After students have composed and uploaded their video introduction to the course management system, they are required to watch each other’s videos and respond. I encourage them to respond to students with whom they might have a connection or may wish to work with (as peer reviewers, for example) over the course of the semester. Students embed their introduction video into a discussion forum thread and respond to each other. Last semester in a class of nineteen students, the online learning community began to emerge almost immediately. Two women who were recently engaged began sharing wedding tips and websites with each other, for example, and multiple students who enjoyed playing board and role-playing games shared local resources.

Given the number of fully online degree programs we offer at UCF, there is a substantial cohort of students who have taken online classes with each other but have never seen or heard each other before. In last semester’s class, one student responded to another, “Nice to see a face—we had [instructor’s name] together for Rhetorical Theory last semester.  …  I just wanted to tell you that I was always impressed by your posts last semester.” She replied, “This is actually one of the first classes that has required a video, and even though I hate recording myself, I must admit it’s nice to put some faces and voices to the names.”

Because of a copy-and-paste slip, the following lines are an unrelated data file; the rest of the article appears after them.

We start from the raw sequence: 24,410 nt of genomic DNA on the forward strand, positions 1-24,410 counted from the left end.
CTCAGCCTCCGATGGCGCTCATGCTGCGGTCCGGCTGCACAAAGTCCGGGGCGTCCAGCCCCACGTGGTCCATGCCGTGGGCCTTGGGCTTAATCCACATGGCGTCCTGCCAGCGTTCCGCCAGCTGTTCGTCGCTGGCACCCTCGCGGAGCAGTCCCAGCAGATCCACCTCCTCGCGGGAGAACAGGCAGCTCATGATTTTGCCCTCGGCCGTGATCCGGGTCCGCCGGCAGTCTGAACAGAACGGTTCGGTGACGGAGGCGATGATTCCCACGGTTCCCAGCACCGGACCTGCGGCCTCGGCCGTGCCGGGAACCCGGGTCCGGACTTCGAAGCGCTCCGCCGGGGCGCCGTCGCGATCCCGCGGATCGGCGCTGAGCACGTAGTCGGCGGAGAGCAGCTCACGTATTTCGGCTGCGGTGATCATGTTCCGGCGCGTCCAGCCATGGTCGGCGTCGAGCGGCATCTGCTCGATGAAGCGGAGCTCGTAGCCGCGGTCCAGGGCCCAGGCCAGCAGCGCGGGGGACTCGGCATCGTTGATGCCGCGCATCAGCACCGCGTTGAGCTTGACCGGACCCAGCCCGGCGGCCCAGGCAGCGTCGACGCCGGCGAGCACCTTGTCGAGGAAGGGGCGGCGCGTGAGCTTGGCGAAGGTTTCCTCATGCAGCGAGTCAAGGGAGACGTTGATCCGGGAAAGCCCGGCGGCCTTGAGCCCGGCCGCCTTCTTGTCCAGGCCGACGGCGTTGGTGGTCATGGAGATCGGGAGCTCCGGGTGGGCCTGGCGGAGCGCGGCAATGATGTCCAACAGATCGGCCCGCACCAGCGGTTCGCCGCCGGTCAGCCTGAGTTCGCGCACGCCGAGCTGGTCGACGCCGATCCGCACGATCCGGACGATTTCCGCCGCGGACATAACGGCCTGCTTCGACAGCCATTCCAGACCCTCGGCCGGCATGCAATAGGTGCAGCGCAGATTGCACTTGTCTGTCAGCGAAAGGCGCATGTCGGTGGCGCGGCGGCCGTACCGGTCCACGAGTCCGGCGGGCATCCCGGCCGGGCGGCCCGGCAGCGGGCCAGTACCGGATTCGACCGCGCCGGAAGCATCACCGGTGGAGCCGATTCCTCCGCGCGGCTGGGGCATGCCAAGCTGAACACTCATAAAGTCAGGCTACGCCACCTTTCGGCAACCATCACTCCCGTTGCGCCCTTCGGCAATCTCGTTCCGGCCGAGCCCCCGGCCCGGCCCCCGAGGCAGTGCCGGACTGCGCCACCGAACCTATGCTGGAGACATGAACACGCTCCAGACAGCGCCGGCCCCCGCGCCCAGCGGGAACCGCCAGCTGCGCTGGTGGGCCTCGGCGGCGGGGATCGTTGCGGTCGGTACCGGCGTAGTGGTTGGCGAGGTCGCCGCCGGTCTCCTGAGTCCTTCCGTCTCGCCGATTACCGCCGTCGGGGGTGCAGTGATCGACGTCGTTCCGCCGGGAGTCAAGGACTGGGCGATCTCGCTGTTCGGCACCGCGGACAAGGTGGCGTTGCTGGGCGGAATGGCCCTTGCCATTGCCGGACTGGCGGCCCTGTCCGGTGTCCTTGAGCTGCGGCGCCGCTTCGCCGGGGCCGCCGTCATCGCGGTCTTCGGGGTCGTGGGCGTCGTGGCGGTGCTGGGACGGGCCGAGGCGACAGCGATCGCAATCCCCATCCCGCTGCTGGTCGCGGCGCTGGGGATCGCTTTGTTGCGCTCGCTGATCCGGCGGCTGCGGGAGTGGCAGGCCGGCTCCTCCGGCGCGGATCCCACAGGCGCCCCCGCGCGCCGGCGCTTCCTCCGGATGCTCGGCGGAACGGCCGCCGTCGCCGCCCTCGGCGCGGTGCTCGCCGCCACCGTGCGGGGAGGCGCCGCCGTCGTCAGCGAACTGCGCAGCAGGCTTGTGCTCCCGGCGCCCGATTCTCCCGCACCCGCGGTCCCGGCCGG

Reflection on the Activity

The final step is for students to reflect on the rhetorical choices they made as composers. You may wish to incorporate this into the discussion post where students respond to each other’s videos or as a separate discussion post or blog. You could even require it as cover memo or similar document required when turning in the video. I push students to think about three levels of production in their multimodal texts, which I detail below: